Viewing 6 posts - 1 through 6 (of 6 total)
  • Profile photo of CaptainPositiveCaptainPositive
    Participant
    @captainpositive
    Join Date: 2003
    Post Count: 11

    How can you work out if a property is positive cash flow.

    Profile photo of maximusmaximus
    Member
    @maximus
    Join Date: 2003
    Post Count: 189

    Hey Captain.
    From the rent, deduct interest + rates+ insurance. You may also want to allow for repairs also. Don’t forget that you can claim depreciation which helps you out too.
    Cheers
    Marty

    Profile photo of CaptainPositiveCaptainPositive
    Participant
    @captainpositive
    Join Date: 2003
    Post Count: 11

    Hello
    Maximus and thankyou.

    To be precise, is there a calculater to work this out. How do I know the value of these costs??.

    e.g. I know that I must get a property built after July 1988 to claim the construction costs but how do I know what that cost is without is getting the property valued. and so on.

    Some one out there must a this in calculated for a novice

    Forgive me, if I sounf dumb, but this is my first time.

    Captain

    quote:


    Hey Captain.
    From the rent, deduct interest + rates+ insurance. You may also want to allow for repairs also. Don’t forget that you can claim depreciation which helps you out too.
    Cheers
    Marty


    Profile photo of sushi03sushi03
    Member
    @sushi03
    Join Date: 2003
    Post Count: 33

    Hey Captain,

    Like a few people here i am pretty new to investing. I have been a member of this site for the last 5 months and just in the process of purchasing my first property.

    My way of thinking is that i dont take depreciation costs into account in my number crunching.
    To me thats the icing on the cake.
    I prefer to see positive cashflow before depreciation rather than after.

    Well thats my 2 cents worth.

    Happy hunting Cap,

    regards

    Alex[8D]

    Profile photo of sebastian1sebastian1
    Member
    @sebastian1
    Join Date: 2003
    Post Count: 1

    quote:


    Hello
    Maximus and thankyou.

    To be precise, is there a calculater to work this out. How do I know the value of these costs??.

    e.g. I know that I must get a property built after July 1988 to claim the construction costs but how do I know what that cost is without is getting the property valued. and so on.

    Some one out there must a this in calculated for a novice

    Forgive me, if I sounf dumb, but this is my first time.

    Captain

    quote:


    Hey Captain.
    From the rent, deduct interest + rates+ insurance. You may also want to allow for repairs also. Don’t forget that you can claim depreciation which helps you out too.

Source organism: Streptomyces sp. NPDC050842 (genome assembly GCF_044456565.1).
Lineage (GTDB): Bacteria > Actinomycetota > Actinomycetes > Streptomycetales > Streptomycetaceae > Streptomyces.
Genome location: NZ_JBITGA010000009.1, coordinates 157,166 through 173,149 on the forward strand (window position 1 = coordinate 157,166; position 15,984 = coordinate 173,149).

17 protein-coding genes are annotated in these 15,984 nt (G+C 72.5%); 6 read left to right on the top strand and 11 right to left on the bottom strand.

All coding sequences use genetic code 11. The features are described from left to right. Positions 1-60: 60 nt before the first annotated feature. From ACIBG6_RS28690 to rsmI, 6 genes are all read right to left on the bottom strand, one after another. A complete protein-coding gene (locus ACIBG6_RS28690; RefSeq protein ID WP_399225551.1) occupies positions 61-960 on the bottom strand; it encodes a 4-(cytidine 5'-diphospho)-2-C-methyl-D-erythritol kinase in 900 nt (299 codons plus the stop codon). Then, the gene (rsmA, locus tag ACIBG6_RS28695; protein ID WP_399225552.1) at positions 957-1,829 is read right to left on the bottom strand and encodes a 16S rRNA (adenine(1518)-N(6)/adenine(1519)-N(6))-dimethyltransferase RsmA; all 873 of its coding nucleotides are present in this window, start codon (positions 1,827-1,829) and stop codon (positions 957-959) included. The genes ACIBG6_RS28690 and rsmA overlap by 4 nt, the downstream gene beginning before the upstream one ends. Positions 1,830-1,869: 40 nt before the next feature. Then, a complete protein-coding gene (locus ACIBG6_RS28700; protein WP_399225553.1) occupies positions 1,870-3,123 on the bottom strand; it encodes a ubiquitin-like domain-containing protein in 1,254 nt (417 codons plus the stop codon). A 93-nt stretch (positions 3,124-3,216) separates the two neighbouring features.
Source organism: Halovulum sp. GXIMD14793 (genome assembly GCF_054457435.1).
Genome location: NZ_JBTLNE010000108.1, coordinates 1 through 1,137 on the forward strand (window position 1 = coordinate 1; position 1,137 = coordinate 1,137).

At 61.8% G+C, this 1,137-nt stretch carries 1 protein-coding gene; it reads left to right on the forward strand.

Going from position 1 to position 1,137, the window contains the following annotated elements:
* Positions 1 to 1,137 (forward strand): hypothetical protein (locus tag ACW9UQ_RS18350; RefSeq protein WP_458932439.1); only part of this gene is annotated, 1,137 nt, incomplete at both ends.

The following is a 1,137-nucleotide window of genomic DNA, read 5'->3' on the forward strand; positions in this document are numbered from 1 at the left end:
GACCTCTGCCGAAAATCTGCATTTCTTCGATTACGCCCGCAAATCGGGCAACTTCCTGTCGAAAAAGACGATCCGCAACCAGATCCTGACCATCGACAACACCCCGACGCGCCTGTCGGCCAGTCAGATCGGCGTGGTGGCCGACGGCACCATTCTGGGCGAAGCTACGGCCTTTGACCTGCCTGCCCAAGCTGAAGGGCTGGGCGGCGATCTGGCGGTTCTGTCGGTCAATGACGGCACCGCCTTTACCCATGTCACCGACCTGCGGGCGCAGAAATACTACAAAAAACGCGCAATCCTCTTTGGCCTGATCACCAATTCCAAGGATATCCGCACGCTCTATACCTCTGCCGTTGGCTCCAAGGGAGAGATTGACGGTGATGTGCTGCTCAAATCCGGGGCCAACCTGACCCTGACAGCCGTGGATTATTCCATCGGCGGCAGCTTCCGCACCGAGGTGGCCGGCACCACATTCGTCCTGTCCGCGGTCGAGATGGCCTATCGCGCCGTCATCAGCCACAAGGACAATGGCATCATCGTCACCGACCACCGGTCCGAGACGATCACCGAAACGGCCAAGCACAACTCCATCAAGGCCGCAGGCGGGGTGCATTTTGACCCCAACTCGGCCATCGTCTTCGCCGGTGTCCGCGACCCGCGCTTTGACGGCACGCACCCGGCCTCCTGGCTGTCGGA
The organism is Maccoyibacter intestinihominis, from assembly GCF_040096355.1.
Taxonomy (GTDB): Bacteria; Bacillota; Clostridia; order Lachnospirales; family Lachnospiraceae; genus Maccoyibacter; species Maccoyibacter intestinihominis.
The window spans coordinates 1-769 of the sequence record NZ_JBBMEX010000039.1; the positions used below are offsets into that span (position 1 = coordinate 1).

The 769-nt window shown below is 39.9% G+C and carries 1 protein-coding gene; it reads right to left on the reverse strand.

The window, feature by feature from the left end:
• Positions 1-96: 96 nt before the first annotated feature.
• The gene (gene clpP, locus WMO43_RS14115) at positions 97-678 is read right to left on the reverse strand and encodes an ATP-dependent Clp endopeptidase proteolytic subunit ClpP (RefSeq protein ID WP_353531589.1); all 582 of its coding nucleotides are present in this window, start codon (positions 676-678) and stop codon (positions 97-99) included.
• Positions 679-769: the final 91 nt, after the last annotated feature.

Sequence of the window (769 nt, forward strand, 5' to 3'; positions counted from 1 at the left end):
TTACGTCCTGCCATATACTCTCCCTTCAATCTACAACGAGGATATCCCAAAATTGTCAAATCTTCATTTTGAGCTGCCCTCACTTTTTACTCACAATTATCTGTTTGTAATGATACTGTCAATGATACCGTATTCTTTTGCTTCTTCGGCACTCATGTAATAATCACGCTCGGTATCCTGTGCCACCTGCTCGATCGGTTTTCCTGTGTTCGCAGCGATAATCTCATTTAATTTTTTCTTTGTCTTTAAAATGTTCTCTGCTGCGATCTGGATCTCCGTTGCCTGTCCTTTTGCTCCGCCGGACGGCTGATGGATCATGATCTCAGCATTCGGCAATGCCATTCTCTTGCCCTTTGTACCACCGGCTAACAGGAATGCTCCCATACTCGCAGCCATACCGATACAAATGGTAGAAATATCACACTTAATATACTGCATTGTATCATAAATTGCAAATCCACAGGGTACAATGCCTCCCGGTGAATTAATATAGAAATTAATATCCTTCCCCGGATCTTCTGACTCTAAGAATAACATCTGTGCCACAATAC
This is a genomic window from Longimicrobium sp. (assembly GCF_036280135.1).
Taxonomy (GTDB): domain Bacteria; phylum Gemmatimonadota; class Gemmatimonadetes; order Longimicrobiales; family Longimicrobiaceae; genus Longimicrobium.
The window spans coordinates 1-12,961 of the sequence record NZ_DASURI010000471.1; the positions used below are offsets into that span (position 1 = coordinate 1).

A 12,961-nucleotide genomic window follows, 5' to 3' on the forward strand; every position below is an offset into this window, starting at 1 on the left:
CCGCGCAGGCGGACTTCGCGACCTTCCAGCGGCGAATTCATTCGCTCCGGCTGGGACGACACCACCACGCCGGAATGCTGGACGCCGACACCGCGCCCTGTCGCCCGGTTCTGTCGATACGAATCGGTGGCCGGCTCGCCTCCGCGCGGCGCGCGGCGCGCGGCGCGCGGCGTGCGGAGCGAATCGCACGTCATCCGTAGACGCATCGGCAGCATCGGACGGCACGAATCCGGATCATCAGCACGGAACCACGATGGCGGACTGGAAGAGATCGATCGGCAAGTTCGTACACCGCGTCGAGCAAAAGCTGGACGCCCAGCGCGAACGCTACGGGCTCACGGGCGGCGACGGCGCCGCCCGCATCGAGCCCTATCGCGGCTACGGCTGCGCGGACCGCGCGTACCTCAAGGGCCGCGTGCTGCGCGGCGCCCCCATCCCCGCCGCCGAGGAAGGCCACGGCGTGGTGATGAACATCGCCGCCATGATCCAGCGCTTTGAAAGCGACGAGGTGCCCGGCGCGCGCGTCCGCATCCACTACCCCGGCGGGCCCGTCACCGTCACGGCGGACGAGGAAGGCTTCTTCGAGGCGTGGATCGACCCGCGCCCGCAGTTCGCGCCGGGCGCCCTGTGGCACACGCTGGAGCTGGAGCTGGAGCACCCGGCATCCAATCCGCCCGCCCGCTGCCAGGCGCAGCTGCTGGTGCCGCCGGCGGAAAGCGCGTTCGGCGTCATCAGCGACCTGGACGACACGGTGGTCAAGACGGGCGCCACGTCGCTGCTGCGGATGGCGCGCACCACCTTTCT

Cheers
    Marty



    Hey Captain,
    Let me say it is so good to have access to one with so much knowledge about property investing. Given that I also consider myself to be a novice and you are so willing to help out us newbies, are you able to help me out with this one?? My understanding or misunderstanding about depreciation is that a property is depreciated at a greater percentage for the first 5 yrs of its life eg. 1st yr 5%
    2nd yr 4.7% 3rd yr 4.2% and so on. When a house is older than 40yrs it can still be depreciated at 2.5% Is this all true or not???

    Profile photo of KuRCe.KuRCe.
    Member
    @kurce.
    Join Date: 2003
    Post Count: 8

    Hwy sebastian,

    Firstly having the property valued will not reveal the construction costs of the property unless by some chance the vendor has kept all records from there purchase and is willing to allow you to view these documents. A quantity surveyor will be required to calculate construction costs which if built say 10 years ago would be substantially lower than construction costs at todays prices.

    Basically the property component (building) can be depreciated over 40 years at 2.5% of construction costs from the date of completion of construction. This is for a property constructed after 15th Sep 1987. More detailed info on capital works deductions can be found on the ATO website. ato.gov.au

    Properties over 40 years old cannot be depreciated. Not that they would be worth it anyway a property probably only cost $500 to build back then [:)]

    If the property is less than 5 years old you will also be able to claim depreciation on the chattels over 5 years from date of instalation at varying rates of diminished value.

    Cheers.

Viewing 6 posts - 1 through 6 (of 6 total)

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